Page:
Relentless attacks on civilians, large scale floods and the impact of the Covid-19 pandemic are exacerbating an already critical humanitarian crisis in Cameroon’s Far North. International NGOs active in the region are calling for a drastic scaleup of the humanitarian response to address the needs of the most vulnerable.
Between August 1st and September 14th, three suicide attacks took place in camps and localities hosting internally displaced people. Thirty civilians were killed and more than forty injured. These attacks are part of a significant increase in violent incidents in Cameroon’s Far North Region, in recent months.
“Survivors are forced to flee, leaving everything they own behind to save their lives. Most of them have no place to sleep and almost no access to water and health care,” says Fabienne Mially, from Première Urgence Internationale, lead of the Rapid Response Mechanism in the region. “It is unacceptable that people who went through so much violence and despair are not receiving the support they need.”
To date, the conflict in this region has resulted in the forced displacement of just over 321,886 Cameroonians and 115,000 Nigerian refugees. More than 30,000 people have lost their lives as a result of the violence1 .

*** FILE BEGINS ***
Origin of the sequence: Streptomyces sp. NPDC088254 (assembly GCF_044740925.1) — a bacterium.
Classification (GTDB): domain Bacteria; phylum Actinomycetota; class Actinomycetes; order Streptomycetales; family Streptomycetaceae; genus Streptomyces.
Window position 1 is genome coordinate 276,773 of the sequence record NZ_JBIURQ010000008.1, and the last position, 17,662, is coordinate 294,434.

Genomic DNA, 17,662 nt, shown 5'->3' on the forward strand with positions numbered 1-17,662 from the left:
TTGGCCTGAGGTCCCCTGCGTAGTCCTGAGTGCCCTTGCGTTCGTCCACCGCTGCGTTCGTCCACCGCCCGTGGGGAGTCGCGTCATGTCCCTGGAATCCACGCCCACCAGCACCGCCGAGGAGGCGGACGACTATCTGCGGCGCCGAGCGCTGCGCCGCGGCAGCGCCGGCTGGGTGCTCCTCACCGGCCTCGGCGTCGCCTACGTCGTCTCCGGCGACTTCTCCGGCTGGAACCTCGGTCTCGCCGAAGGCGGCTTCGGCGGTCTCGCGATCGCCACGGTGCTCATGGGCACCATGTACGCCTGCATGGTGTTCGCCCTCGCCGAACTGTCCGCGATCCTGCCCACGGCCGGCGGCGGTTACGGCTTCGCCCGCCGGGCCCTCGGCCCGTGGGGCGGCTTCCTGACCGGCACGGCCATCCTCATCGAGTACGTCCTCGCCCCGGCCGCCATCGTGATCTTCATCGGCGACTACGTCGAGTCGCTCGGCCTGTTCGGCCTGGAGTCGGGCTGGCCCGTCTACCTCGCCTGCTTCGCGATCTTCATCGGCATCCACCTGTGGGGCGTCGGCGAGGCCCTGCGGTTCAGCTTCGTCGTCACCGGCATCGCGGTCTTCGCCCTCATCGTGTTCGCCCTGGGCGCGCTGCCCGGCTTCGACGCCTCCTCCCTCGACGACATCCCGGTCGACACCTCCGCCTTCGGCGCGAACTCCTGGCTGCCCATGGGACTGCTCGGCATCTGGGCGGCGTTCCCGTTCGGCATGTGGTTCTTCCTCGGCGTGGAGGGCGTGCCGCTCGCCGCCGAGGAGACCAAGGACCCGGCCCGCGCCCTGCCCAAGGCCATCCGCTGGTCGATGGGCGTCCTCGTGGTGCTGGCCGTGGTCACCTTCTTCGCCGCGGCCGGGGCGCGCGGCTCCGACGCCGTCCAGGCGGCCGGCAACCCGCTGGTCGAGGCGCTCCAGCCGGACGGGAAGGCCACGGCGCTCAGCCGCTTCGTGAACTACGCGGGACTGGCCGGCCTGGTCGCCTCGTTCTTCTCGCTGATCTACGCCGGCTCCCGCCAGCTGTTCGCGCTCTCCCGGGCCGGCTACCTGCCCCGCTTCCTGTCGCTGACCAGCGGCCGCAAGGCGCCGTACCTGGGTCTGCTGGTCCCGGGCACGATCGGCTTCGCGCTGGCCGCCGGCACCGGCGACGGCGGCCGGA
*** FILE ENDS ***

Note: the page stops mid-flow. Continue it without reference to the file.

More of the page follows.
« I had to flee one year ago when my village was attacked. I have seen how they have barbarously killed some members of my family and those images are still vivid in my mind. I have lost sleep due to the nightmares” says Fatima, 34 years old and pregnant. “I am alive for sure, but I can hardly feel alive”, she added.
In addition to these attacks, the Far-North region has experienced very heavy rains in the past weeks, resulting in largescale floods, damaging and destroying houses, cultivated areas, roads and bridges and further reducing the access to services while emergency needs are on the rise in terms of shelters, medical care, protection and food security.
Underpinning this, is the Covid-19 pandemic which has also led to significant loss of jobs and incomes in this region, marked by poverty, very limited access to social services and the prevalent insecurity.
International NGOs are providing lifesaving assistance to populations affected by the multi-faceted crisis according to the principles of humanitarian action: humanity, impartiality, neutrality and independence. INGOs remain committed to deliver principled assistance to all civilian populations affected by the on-going crisis based on need and without discrimination, in order to save lives. We call for the protection of civilians, the respect of humanitarian principles and for an adequate response to humanitarian needs. Lifesaving activities must be facilitated through unrestricted access to population in need and resources must be diligently mobilized to address the needs of the most vulnerable ones.